From Wikipedia, the free encyclopedia
Jump to navigation Jump to search
Chemical structure of lipid A as found in E. Coli[1]

Saccharolipids describe compounds in which fatty acids are linked directly to a sugar backbone, forming structures that are compatible with membrane bilayers. In the saccharolipids, a monosaccharide substitutes for the glycerol backbone present in glycerolipids and glycerophospholipids. The most familiar saccharolipids are the acylated glucosamine precursors of the lipid A component of the lipopolysaccharides in Gram-negative bacteria. Typical lipid A molecules are disaccharides of glucosamine, which are derivatized with as many as seven fatty-acyl chains. The minimal lipopolysaccharide required for growth in E. coli is Kdo2-Lipid A, a hexa-acylated disaccharide of glucosamine that is glycosylated with two 3-deoxy-D-manno-octulosonic acid (Kdo) residues.[2]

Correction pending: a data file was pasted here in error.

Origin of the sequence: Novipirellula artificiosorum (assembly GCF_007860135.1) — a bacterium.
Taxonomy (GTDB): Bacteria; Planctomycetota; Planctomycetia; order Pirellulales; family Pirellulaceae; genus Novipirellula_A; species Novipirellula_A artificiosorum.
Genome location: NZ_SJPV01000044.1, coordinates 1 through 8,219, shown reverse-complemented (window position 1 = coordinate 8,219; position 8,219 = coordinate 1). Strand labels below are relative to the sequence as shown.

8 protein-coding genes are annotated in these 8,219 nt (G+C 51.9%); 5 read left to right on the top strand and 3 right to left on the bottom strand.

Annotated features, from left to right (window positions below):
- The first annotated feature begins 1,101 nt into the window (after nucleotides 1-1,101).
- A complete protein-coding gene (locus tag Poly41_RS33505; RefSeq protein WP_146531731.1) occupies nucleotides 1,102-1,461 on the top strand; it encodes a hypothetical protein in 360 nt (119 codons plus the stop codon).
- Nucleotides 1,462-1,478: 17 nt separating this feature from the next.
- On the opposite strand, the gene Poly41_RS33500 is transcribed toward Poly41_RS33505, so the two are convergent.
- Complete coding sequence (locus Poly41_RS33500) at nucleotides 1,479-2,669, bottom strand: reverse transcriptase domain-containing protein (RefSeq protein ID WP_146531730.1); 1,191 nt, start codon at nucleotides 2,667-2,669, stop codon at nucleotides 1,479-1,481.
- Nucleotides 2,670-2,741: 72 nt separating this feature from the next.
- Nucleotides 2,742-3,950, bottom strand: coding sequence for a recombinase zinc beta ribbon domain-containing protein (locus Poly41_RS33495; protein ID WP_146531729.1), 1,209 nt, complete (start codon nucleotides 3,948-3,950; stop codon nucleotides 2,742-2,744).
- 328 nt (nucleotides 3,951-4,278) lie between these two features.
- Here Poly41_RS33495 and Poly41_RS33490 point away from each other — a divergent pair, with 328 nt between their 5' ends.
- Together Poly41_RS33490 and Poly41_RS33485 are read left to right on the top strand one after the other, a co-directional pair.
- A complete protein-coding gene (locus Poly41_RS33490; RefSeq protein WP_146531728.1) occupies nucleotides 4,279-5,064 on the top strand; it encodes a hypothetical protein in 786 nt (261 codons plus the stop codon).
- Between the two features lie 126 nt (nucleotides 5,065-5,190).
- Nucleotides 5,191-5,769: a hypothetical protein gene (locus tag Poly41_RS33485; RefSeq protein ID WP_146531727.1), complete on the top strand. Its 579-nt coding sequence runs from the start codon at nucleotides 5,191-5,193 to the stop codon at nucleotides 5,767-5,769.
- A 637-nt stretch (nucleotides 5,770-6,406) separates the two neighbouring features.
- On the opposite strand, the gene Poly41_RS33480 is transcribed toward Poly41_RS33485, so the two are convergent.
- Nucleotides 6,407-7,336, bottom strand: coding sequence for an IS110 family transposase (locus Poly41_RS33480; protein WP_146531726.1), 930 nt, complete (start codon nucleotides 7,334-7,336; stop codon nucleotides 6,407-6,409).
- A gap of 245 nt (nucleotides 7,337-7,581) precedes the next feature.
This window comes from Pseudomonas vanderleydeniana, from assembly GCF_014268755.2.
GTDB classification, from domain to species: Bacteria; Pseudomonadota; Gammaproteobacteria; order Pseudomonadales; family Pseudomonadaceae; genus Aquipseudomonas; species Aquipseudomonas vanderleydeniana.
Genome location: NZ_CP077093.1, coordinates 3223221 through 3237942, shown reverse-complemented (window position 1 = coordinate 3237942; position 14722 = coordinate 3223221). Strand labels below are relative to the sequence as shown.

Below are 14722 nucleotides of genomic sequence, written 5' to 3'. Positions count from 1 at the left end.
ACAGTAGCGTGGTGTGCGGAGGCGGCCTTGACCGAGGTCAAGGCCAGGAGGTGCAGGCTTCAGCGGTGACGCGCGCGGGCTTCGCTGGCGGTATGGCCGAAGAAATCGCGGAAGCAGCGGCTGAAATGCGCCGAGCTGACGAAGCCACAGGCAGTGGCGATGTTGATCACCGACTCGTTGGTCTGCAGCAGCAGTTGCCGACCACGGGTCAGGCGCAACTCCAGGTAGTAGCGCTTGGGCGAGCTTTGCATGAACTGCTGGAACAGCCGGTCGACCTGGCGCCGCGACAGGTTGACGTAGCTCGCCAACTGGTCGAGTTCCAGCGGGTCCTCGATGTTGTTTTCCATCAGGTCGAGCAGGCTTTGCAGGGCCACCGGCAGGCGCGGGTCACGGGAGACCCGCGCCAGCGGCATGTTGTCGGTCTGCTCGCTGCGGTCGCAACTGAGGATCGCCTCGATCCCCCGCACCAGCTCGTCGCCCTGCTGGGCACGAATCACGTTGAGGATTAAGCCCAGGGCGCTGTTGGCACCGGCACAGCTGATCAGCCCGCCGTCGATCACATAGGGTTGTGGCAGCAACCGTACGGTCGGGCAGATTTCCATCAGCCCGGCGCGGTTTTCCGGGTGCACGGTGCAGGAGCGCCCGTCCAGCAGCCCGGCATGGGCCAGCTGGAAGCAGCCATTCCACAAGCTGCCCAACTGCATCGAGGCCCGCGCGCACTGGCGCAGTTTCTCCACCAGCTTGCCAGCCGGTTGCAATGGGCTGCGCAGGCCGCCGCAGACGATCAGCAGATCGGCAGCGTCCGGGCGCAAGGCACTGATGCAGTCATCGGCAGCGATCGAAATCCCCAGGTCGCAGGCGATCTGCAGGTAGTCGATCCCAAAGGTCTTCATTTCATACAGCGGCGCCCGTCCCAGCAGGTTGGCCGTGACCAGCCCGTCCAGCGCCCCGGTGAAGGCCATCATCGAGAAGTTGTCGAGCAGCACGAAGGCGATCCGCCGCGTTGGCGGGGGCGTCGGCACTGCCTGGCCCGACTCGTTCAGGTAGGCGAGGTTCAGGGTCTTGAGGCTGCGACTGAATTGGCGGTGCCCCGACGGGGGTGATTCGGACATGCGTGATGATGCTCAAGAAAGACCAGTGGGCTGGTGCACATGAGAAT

See also[edit]


  1. ^ Raetz, Christian R. H.; Guan, Ziqiang; Ingram, Brian O.; Six, David A.; Song, Feng; Wang, Xiaoyuan; Zhao, Jinshi (2009). "Discovery of new biosynthetic pathways: the lipid A story". Journal of Lipid Research: S103–S108.
  2. ^ Raetz CR; Garrett TA; Reynolds CM; Shaw WA; Moore JD; Smith DC Jr; Ribeiro AA; Murphy RC; Ulevitch RJ; Fearns C; Reichart D; Glass CK; Benner C; Subramaniam S; Harkewicz R; Bowers-Gentry RC; Buczynski MW; Cooper JA; Deems RA; Dennis EA (2006). "Kdo2-Lipid A of Escherichia coli, a defined endotoxin that activates macrophages via TLR-4". Journal of Lipid Research. 47 (5): 1097–1111. doi:10.1194/jlr.M600027-JLR200. PMID 16479018.